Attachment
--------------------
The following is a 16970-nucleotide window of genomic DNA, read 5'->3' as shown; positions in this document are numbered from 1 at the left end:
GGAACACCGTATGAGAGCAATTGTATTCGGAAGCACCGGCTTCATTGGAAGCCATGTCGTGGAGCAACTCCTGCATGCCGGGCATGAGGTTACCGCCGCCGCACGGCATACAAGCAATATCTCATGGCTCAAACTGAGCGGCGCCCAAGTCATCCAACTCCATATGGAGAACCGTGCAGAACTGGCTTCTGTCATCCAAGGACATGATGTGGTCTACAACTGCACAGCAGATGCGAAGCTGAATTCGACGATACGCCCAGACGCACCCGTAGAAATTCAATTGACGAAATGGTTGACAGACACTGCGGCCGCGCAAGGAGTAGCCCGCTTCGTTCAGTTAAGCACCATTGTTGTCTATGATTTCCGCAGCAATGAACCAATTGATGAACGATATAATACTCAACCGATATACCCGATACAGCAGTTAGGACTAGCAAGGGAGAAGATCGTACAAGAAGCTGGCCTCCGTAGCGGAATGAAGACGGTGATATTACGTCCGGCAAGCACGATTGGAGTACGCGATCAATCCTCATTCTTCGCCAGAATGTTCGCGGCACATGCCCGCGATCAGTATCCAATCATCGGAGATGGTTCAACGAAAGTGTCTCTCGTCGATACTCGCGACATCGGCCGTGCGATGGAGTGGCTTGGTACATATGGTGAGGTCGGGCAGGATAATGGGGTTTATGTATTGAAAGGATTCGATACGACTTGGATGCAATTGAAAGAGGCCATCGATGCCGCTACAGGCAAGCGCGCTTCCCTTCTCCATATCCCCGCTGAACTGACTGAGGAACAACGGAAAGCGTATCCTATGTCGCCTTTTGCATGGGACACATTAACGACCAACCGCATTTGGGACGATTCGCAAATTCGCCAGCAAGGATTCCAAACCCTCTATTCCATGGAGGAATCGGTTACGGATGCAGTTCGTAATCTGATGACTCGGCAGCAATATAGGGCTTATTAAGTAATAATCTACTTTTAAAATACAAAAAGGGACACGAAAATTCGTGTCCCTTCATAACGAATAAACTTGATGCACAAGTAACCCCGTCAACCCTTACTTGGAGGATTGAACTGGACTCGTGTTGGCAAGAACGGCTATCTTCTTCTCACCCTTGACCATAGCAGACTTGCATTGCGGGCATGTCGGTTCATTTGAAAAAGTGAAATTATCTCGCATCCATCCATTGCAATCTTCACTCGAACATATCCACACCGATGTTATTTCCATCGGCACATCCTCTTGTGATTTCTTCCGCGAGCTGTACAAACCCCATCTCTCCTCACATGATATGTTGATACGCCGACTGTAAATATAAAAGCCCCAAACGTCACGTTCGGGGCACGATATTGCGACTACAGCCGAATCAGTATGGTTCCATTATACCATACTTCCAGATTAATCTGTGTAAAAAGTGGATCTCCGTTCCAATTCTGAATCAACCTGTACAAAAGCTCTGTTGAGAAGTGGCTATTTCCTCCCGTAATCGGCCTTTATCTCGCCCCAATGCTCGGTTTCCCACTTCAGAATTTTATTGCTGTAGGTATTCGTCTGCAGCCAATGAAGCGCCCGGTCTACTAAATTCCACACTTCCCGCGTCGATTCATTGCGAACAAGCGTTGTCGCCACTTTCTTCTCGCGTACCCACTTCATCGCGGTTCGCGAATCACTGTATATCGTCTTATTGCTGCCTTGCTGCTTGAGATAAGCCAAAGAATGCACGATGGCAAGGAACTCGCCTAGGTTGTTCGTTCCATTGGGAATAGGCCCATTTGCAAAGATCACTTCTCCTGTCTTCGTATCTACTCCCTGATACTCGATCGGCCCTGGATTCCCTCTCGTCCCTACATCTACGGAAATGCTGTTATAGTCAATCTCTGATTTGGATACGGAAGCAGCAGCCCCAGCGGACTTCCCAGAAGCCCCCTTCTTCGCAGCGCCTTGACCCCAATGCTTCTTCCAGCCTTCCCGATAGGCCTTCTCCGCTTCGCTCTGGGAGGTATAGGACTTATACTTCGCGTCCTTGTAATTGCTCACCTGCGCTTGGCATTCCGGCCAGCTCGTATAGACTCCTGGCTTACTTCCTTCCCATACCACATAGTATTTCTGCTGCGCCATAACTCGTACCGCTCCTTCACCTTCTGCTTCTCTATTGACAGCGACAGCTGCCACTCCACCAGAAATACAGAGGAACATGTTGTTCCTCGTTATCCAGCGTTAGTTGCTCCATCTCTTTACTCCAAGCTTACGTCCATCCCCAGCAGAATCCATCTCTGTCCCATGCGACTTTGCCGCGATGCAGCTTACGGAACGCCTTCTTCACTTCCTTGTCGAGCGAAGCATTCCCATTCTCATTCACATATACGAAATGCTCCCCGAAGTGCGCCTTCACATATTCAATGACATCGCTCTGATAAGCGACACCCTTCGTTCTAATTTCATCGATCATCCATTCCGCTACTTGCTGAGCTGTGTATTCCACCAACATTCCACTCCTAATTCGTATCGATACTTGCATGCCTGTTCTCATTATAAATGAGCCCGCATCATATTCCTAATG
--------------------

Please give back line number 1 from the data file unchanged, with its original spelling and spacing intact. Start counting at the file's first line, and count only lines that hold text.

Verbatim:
The following is a 16970-nucleotide window of genomic DNA, read 5'->3' as shown; positions in this document are numbered from 1 at the left end: